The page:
US companies are still jockeying for position only days or weeks before a competition starts for perhaps the largest tactical missile contract for the next two decades.

The Joint Air-to-Ground Missile will replace thousands of ageing Lockheed Martin AGM-114 Hellfire and Raytheon AGM-65 Maverick missiles, and become the US armed forces' new standard for helicopters, fighters and armed unmanned air vehicles.

JAGM Apache    
VUIT-2 should increase the AH-64D Apache Longbow survivability

 "It's not a far stretch to understand this is the biggest programme to come along probably for the next quarter of a century," says Mike Riley, Raytheon's JAGM programme manager.

Raytheon is still assembling its team, but has already recruited a former competitor with Boeing. Lockheed has also not announced its plans, and says it is considering its options. BAE Systems and Northrop Grumman are also likely to be interested in the award, but so far remain officially non-aligned.

Riley confirms the Raytheon team is in discussions to recruit Northrop as a subcontractor, along with Alliant TechSystems. But Northrop officials remain non-committal. "We are still working our exact strategy on how and what to do about it," says a company executive. "We're considering a whole bunch of different options."

Also left unclear is a potential role for foreign suppliers besides BAE. Israel's Rafael and Europe's MBDA may have applicable missile and sensor technology, but so far neither has officially aligned with a US prime.

The JAGM contract race is a replay of the ill-fated Joint Common Missile programme, which the US Army cancelled less than a year after awarding a deal to Lockheed in 2004. The cancellation surprised industry observers, because Lockheed had not been faulted for any technical or cost problems.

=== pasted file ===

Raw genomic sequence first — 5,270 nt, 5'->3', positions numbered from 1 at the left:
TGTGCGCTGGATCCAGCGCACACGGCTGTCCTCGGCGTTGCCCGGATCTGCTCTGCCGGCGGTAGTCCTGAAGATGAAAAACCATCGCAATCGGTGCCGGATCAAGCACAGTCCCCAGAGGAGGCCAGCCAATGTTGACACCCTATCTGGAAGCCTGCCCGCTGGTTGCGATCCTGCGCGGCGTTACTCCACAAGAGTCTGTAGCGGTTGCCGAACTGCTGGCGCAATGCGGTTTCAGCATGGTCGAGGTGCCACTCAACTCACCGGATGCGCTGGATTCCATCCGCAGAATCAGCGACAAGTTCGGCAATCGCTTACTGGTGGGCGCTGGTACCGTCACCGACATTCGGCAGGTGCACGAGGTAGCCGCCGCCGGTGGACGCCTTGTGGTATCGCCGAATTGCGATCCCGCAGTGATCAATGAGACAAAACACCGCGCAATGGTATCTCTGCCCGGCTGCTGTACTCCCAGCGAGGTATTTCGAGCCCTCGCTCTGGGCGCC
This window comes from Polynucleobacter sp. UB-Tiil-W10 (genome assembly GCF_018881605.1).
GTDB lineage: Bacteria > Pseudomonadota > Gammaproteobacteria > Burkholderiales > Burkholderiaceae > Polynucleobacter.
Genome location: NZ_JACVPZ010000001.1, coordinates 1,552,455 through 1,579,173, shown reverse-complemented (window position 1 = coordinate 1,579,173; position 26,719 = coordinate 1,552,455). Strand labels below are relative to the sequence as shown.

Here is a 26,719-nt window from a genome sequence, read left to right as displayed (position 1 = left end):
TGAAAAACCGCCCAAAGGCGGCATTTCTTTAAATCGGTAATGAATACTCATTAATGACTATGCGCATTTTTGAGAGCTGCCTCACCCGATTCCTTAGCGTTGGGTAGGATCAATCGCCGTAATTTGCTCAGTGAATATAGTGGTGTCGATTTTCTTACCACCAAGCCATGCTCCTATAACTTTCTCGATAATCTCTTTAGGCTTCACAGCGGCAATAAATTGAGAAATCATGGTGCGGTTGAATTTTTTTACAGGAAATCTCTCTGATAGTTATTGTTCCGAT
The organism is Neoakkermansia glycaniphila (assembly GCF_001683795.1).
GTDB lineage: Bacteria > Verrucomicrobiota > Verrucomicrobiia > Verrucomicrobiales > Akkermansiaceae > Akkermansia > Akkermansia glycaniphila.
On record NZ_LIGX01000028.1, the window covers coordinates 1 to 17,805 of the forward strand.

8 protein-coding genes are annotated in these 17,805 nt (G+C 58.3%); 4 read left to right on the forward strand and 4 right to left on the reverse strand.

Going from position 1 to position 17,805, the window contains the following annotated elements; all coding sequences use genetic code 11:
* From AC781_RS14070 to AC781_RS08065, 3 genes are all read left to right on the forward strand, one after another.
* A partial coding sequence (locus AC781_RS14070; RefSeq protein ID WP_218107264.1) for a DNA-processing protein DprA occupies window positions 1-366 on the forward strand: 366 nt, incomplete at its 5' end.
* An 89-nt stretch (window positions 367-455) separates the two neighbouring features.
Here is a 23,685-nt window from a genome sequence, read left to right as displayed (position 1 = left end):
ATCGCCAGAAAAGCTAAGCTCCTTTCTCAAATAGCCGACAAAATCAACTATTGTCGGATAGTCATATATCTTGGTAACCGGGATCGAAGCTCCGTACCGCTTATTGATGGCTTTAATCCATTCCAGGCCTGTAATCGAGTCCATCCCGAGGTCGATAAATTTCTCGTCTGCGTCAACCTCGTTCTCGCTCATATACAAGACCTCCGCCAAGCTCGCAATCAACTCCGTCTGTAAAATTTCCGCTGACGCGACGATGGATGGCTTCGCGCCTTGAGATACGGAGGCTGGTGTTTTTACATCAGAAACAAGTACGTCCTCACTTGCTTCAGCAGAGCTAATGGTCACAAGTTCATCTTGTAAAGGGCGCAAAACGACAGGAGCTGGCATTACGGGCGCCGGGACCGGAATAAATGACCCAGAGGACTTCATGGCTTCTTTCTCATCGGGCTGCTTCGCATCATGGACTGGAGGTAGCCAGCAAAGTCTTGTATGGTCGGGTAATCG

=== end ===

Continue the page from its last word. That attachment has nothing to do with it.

But the army and US Navy last year revived the requirement for a new tactical missile featuring a tri-mode seeker and modular warhead. Both Lockheed and Raytheon can offer the army an off-the-shelf missile body and sensor.

Lockheed's offering would presumably be based on its previous JCM technology, which continued to receive internal and army funding to 2006. Raytheon, meanwhile, could offer a modified version of the ground-launched Precision Attack Missile, which is being upgraded by the army from a dual-mode to tri-mode seeker, providing terminal guidance to a moving target in any weather.

Raytheon views JAGM's seeker and missile body technology as demanding requirements, but the real technical challenge will come in the integration effort. "Most missiles go on one platform or maybe two," says Riley. "JAGM is going on six platforms initially, all of which have different levels of sophistication and capability."

The army intends to downselect to two teams in phase one and stage a fly-off. The winner will continue into a risk-reduction phase, followed by a full system development and demonstration period.

The US Air Force also may join the programme at a later date, with the Fairchild Republic A-10 also expected to be armed with JAGM. Last year, the USAF signed a deal with Raytheon to restart production of the AGM-65C Maverick, as its arsenal became depleted.

Source: Flight International